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Publication numberUS6064673 A
Publication typeGrant
Application numberUS 08/886,687
Publication dateMay 16, 2000
Filing dateJul 1, 1997
Priority dateAug 2, 1996
Fee statusPaid
Publication number08886687, 886687, US 6064673 A, US 6064673A, US-A-6064673, US6064673 A, US6064673A
InventorsPehr Anderson, Chris Gadda
Original Assignee3Com Corporation
Export CitationBiBTeX, EndNote, RefMan
External Links: USPTO, USPTO Assignment, Espacenet
Communications system having distributed control and real-time bandwidth management
US 6064673 A
Abstract
A communications system and method utilizes peer-to-peer architecture to provide "quality" real-time communications in a non-guaranteed, packet-based network. Quality real-time communications in a non-guaranteed, packet-based network is achieved by (i) minimizing packet loss, (ii) minimizing latency, and (iii) minimizing the artifacts caused by packet loss. The system distributes control of functionality to the peer communication devices, thereby eliminating the need for a central processor to establish peer-to-peer communications. Each of the peer communication devices has the capability to respond to variations in network loading to provide quality real-time communications.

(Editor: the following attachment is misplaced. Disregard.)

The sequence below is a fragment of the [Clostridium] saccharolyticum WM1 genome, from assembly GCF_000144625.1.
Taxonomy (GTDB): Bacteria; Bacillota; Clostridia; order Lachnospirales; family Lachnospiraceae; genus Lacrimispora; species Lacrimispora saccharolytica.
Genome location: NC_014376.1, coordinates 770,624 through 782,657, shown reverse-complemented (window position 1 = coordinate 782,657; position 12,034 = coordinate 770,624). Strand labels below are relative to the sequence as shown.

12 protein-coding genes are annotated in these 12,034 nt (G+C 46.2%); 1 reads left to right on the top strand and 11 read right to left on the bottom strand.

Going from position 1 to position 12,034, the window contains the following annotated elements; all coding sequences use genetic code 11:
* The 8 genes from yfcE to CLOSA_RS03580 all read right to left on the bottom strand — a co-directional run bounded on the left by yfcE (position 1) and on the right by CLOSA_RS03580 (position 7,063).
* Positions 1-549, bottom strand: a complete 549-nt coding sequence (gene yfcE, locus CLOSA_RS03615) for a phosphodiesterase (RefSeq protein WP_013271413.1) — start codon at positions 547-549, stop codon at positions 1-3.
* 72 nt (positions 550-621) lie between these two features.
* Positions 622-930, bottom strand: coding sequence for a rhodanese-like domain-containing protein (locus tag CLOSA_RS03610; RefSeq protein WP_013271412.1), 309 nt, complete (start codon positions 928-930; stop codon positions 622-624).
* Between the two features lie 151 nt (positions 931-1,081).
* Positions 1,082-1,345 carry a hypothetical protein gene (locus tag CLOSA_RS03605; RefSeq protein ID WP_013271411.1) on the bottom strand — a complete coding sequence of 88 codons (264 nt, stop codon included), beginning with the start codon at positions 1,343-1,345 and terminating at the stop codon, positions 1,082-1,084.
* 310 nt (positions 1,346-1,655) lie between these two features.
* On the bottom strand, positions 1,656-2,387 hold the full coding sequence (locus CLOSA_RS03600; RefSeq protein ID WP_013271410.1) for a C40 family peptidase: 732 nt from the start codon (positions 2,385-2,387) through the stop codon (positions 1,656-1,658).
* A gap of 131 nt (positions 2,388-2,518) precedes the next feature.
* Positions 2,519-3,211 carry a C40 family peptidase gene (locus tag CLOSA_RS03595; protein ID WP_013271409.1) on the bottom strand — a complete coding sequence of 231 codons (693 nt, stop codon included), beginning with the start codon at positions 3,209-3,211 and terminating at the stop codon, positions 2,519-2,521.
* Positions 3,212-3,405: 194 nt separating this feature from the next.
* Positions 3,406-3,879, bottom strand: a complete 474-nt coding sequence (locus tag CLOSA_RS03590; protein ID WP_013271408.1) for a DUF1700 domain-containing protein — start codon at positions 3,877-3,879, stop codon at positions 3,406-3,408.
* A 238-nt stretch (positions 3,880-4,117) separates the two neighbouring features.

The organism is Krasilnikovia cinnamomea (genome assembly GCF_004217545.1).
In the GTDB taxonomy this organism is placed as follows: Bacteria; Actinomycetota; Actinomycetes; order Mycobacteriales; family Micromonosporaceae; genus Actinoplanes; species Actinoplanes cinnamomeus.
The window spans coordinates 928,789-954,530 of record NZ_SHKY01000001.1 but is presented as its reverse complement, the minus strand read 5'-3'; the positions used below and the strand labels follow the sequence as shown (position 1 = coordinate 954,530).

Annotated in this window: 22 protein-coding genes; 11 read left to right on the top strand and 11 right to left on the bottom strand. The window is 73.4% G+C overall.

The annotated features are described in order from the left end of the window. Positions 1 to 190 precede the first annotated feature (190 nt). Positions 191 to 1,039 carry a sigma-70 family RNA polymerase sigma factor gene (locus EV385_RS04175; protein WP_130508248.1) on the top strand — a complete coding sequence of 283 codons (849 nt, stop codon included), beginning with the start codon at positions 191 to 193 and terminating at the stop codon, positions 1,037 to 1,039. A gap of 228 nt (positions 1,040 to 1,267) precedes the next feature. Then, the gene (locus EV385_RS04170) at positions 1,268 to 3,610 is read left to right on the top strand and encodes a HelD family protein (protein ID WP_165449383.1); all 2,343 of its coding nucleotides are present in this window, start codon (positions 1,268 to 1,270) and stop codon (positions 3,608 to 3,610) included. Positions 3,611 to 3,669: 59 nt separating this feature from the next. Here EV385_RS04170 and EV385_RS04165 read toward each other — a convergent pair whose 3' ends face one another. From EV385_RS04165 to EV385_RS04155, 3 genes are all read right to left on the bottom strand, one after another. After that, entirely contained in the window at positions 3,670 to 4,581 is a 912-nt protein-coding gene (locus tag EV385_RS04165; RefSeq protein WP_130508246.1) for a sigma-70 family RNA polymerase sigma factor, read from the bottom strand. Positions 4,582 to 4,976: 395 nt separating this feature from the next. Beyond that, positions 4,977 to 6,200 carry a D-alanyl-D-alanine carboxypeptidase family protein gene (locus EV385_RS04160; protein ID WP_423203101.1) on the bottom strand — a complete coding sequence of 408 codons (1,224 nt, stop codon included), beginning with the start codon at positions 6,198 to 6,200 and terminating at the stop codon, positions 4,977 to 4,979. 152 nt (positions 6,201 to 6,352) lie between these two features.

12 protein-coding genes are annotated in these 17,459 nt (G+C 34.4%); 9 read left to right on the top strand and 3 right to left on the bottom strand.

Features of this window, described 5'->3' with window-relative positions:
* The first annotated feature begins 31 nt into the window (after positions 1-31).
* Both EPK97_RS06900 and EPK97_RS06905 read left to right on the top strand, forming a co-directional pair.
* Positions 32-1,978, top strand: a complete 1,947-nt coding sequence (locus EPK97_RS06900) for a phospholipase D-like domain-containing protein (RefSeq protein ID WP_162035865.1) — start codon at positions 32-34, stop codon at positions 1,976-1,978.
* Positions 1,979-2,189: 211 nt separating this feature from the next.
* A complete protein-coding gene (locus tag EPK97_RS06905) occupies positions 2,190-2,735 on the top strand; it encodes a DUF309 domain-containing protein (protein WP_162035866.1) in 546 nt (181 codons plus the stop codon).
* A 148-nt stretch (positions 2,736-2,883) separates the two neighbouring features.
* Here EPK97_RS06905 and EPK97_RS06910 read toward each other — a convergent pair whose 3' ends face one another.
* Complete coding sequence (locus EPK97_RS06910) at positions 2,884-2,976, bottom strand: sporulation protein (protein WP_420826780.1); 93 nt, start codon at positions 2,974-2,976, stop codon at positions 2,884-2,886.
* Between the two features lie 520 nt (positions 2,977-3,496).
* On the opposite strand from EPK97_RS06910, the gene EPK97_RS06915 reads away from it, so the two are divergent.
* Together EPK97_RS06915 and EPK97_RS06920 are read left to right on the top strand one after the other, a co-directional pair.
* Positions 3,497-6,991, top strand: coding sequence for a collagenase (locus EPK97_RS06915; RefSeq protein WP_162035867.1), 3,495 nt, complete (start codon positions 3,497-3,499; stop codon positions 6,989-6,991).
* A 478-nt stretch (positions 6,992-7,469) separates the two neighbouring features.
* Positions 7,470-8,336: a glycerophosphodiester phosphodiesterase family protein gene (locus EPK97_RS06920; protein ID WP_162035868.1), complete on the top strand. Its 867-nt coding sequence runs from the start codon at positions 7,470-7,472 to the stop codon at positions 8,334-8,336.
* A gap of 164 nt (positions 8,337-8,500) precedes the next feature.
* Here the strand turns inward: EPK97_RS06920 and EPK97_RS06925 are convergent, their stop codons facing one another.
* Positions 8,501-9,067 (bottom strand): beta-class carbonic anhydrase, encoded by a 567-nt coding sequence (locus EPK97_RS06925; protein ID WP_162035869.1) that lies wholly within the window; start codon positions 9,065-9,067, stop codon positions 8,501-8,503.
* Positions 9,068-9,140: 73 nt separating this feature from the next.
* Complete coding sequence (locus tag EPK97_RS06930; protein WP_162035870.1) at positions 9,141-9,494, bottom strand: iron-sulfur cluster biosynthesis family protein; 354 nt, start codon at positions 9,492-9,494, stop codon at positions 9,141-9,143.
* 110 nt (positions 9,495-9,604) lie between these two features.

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Claims(18)
We claim:
1. A method for achieving peer-to-peer communications in a packet-based communications network, comprising the steps of
providing a plurality of peer communication devices connected via a packet based communications network;
converting raw data into digital data in a sending peer communication device;